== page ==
A major thematic focus of the Group in its second biennium is domestic implementation of universal norms
Strengthening the on-the-ground domestic implementation and impact of international human rights obligations, commitments and recommendations is a key priority for URG’s second biennium. The URG will seek to strengthen universal human rights norms, improve the efficiency and effectiveness of international human rights institutions, and translate universal norms into the local human rights reality through better implementation.
How do States transpose international human rights recommendations into local reality, and how to measure progress?
This project will adopt a ‘bottom-up’ approach to understanding how, and to what extent, States implement international human rights obligations and recommendations at domestic level, and will seek to replicate good practice and provide counsel to UN mechanisms and processes designed to support domestic implementation (e.g. follow-up and capacity-building processes).
This is the first in a new series of policy reports exploring how universal human rights standards are translated, through the actions of governments, parliaments, national human rights institutions and NGOs, in some cases with the support of development partners, into on-the-ground improvements in the enjoyment of human rights.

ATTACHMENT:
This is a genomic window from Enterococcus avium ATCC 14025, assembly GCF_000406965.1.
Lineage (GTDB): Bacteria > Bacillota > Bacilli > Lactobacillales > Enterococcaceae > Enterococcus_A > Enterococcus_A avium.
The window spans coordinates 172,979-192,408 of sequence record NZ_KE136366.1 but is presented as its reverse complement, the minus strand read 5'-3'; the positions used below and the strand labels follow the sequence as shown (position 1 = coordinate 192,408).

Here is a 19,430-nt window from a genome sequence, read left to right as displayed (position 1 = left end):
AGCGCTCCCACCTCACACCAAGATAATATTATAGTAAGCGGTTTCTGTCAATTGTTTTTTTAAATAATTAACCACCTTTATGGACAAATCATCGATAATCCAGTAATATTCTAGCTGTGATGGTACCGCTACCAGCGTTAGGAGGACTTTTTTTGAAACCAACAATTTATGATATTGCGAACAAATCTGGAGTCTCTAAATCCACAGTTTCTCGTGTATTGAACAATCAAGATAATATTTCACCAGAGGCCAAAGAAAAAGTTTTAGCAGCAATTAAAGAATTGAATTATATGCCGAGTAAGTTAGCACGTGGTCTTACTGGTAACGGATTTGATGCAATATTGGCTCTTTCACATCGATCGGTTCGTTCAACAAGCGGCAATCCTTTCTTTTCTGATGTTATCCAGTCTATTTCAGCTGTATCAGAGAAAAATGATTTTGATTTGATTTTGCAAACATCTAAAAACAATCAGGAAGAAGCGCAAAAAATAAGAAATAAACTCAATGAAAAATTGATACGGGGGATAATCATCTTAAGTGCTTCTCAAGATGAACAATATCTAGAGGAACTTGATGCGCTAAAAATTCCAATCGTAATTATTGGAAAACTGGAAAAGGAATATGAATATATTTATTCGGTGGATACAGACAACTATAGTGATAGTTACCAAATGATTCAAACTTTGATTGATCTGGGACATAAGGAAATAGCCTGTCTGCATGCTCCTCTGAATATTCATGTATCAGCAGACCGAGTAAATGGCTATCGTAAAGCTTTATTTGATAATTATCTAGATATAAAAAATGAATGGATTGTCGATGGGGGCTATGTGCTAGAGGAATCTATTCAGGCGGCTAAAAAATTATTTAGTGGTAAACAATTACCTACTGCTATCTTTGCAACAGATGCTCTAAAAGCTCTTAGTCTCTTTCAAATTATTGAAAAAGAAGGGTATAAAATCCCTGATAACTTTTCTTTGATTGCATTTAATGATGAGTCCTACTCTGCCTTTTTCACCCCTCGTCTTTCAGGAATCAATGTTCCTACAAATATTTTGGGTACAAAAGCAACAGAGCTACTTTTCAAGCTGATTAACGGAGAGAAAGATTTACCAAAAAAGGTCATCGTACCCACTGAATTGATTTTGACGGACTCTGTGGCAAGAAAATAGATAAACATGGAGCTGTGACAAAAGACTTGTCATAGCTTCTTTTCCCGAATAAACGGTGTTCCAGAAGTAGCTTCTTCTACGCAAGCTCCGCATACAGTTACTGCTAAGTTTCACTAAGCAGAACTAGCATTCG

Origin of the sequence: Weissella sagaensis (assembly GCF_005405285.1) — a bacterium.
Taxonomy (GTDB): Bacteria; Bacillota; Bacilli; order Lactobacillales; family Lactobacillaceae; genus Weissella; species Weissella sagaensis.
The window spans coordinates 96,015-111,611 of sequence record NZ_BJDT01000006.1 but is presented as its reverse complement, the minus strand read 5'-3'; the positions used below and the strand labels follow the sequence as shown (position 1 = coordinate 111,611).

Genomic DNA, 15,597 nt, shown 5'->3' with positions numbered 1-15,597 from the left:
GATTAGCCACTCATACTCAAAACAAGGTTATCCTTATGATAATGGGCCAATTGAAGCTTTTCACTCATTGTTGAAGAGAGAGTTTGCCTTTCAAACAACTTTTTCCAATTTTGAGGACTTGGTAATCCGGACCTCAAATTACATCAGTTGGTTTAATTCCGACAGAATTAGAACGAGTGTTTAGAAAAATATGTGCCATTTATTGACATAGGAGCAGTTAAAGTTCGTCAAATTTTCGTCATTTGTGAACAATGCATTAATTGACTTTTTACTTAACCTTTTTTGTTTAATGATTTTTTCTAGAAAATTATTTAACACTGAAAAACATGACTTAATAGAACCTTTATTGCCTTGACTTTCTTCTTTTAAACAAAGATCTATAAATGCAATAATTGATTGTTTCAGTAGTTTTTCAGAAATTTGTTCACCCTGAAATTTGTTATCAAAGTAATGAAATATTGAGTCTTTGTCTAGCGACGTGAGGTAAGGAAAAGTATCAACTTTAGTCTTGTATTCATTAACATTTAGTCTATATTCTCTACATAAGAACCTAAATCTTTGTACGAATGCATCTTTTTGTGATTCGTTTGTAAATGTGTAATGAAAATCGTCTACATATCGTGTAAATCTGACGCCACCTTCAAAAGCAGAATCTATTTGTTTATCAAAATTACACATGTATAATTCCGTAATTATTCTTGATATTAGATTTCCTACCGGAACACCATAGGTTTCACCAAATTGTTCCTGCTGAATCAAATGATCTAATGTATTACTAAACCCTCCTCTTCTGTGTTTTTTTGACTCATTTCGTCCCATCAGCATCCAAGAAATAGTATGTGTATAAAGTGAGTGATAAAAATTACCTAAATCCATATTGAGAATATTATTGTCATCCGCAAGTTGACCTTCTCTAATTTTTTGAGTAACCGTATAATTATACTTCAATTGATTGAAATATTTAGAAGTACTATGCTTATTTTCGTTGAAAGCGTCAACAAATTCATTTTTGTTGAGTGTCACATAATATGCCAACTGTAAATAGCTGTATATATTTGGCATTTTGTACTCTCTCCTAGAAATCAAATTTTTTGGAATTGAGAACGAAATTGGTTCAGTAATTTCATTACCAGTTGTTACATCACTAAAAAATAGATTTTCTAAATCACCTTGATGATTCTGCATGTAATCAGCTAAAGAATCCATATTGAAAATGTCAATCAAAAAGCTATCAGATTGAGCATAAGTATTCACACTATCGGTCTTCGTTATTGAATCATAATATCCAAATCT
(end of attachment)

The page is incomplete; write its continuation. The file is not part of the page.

This first report explores the role of multilateral and bilateral development partners in supporting States, in particular developing States, implement the recommendations of the UN’s human rights mechanisms (Treaty Bodies, Special Procedures, and the Universal Periodic Review); thereby strengthening State compliance with their international human rights obligations and commitments, and (by extension) making a major contribution to the achievement of the 2030 Agenda and the Sustainable Development Goals (SDGs), leaving no one behind.
Over recent years, a clear focus of discussions around the evolving position of parliaments in the universal human rights system has been their role in the implementation, by States, of international human rights obligations and commitments. As part of a wider global ‘human rights implementation agenda,’ the IPU, the UN and the Commonwealth have each taken important steps to assert the role of parliaments, especially parliamentary human rights committees, in a systemic manner throughout the international human rights ‘implementation-reporting cycle.’ This means leveraging parliaments’ legislative, oversight and budgetary roles to support the effective domestic implementation of the recommendations of the UN’s human rights mechanisms, the transparent monitoring of progress, and objective and balanced international reporting.
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